But would my 7 year old son want to watch a boy doing ballet? Would he fall asleep during the three hour production? Would he understand the plot about the British coal-workers’ strike? How would he react to the curse words used during the production?
I needn’t have worried. Both he, and my 9 year old daughter, loved the show, and so did I. Even in nose-bleed seats.
It’s inspiring for kids to see a Broadway show carried by someone close to their own age. The four boys who play Billy (they take turns) are around 11-12 years old. Two of them are making their Broadway debuts in this role.
Peter Mazurowski played Billy the night of our show, and his acting and dancing were terrific. He definitely wasn’t hired for his singing ability, though he sang just fine. Equally as good was Billy’s sidekick Michael, played by Jake Evan Schwencke, who had an awesome stage presence.
If you haven’t seen the movie, the Billy Elliot focuses on a coal-mining town in Northern England during 1984. Margaret Thatcher is threatening to close the coal mines, as she was against state England’s ownership of them. The miners went on strike for a year, dealing with riot police, their own wage losses and internal union struggles. They watched their livelihood slip down the drain. Billy lives in a traditionally conservative household, with his father, grandmother and brother (mom is dead).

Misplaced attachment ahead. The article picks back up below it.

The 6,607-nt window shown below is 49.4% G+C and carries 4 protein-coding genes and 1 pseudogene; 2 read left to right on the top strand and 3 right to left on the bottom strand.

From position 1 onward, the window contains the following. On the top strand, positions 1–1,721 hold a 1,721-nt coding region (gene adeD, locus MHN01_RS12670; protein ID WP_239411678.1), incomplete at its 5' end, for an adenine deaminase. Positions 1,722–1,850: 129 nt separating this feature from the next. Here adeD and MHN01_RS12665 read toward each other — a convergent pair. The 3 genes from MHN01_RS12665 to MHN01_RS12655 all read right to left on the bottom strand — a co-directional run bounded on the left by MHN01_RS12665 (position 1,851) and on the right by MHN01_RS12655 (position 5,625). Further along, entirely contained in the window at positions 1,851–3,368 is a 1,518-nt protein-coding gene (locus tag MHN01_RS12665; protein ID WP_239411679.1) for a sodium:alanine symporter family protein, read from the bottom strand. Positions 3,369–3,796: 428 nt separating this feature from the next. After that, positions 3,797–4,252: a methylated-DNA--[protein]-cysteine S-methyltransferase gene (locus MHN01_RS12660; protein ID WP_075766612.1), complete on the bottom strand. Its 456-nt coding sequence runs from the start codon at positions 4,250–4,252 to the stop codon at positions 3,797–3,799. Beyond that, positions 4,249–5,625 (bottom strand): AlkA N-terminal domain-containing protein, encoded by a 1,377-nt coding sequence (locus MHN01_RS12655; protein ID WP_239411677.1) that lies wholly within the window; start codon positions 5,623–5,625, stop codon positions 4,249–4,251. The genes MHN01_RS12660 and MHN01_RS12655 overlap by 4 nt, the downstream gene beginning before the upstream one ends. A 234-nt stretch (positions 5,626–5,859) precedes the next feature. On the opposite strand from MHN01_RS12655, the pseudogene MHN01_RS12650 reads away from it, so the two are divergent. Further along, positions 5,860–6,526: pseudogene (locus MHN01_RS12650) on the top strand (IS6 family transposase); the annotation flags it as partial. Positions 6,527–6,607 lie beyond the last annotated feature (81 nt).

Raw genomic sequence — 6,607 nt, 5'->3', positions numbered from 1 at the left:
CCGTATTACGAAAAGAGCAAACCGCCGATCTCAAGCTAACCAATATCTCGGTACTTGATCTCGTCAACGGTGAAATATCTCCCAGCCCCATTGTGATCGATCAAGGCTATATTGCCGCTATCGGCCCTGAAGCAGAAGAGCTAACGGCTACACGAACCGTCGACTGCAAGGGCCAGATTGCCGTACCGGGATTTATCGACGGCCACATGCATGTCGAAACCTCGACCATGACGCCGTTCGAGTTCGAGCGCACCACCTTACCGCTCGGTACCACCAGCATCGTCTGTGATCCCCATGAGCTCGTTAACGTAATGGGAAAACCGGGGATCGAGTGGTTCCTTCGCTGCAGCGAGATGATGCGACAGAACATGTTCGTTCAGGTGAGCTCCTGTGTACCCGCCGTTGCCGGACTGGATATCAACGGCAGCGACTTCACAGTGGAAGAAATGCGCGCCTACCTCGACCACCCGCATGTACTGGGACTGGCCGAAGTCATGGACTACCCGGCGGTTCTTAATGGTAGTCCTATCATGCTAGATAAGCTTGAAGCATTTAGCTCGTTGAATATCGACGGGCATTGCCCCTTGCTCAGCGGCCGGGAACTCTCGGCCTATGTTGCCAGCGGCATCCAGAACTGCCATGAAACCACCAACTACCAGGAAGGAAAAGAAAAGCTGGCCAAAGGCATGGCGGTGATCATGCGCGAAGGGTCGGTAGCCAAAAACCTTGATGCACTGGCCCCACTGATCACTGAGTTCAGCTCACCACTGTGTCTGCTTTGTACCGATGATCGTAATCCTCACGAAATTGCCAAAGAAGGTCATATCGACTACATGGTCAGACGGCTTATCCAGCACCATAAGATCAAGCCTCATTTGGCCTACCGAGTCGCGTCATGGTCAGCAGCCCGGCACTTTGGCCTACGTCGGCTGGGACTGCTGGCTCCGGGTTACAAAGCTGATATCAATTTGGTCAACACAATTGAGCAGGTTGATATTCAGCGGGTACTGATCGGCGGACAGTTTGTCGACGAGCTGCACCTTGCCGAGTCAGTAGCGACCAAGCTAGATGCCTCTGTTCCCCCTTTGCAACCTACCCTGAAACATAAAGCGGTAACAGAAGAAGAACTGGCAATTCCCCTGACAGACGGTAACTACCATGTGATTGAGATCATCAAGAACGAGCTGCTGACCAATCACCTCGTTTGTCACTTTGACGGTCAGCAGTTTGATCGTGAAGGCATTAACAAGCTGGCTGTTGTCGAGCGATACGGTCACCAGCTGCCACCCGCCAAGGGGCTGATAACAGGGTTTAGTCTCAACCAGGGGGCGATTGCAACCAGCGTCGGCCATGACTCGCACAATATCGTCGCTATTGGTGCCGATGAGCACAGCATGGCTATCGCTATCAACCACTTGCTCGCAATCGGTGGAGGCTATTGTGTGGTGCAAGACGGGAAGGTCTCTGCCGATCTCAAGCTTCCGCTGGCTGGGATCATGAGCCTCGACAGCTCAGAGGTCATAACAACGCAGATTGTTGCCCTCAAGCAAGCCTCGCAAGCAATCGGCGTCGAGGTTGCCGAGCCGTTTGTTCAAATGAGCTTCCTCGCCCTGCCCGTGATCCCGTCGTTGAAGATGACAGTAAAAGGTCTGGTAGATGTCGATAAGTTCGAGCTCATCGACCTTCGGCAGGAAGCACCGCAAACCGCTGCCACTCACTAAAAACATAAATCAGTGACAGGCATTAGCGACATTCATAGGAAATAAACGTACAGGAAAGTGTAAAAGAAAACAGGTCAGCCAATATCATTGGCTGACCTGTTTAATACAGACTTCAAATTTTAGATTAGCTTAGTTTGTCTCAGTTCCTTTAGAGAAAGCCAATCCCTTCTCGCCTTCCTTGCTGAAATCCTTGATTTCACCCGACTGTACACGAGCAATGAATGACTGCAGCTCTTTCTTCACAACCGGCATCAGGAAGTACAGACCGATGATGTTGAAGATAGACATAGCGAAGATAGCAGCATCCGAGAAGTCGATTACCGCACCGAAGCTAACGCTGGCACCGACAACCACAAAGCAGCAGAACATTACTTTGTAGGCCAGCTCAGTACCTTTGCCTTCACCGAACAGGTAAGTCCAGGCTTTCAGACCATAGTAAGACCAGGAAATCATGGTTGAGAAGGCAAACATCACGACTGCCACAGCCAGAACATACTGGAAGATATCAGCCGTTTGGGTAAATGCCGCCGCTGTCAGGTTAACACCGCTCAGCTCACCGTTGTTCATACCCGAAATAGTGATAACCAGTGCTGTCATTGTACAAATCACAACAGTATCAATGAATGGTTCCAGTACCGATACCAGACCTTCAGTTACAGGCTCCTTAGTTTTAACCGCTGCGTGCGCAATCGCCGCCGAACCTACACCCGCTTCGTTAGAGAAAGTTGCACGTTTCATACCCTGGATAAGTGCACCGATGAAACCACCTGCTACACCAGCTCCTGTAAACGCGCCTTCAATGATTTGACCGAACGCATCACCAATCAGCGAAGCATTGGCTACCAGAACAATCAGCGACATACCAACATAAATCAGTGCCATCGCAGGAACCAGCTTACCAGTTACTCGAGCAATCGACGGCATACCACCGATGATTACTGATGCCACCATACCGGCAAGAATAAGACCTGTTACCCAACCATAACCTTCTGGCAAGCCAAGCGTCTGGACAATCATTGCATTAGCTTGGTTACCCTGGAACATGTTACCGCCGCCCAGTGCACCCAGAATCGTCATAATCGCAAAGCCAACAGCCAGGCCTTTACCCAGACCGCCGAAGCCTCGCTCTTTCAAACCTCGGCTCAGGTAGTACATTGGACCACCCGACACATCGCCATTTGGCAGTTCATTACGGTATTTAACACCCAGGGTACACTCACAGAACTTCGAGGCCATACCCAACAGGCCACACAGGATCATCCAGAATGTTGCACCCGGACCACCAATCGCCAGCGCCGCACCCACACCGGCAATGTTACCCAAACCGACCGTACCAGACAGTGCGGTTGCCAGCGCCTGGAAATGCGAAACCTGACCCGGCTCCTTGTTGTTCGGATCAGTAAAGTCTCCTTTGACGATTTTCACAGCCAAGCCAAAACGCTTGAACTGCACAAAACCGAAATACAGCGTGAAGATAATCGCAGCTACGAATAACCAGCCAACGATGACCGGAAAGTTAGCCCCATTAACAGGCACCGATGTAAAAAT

After a boring boxing class one day, Billy stays to watch a ballet (pronounced “bally” in the show) class. And soon after he joins in, without telling his family. You probably already know that Billy turns out to be a talented dancer, and his teacher grooms him for an audition at the Royal Ballet School. His family goes through the angst of deciding whether to support his dancing dreams, and Billy later has to choose between going to ballet school and staying in his dying town.
Each of my kids had a different favorite scene, and both were excellent. Zack liked the riot police scene, with Billy’s frenetic dancing, and the beat of the riot police shields hitting the ground. Dori loved the fantastical scene where Billy and his friend Michael dress up in girls’ clothes, joined by larger-than-life dancing dresses.
And about those curse words. Yes, they were there. Fortunately, between the British accents and slang, my kids didn’t understand most of them anyway. They also missed the insinuations about Michael’s sexuality (and possibly Billy’s), being labeled a “poof.”
In spite of going to the evening show (which at least starts at 7:30 instead of 8), the kids were wide awake and paying attention the whole time. With several emotional moments throughout the production, both Dori and I had tears in our eyes (though Zack couldn’t figure out why we were crying).
When it was over, my son said “I bet the kid who played Billy could do a lot more dancing than he did here.” And I think he’s right.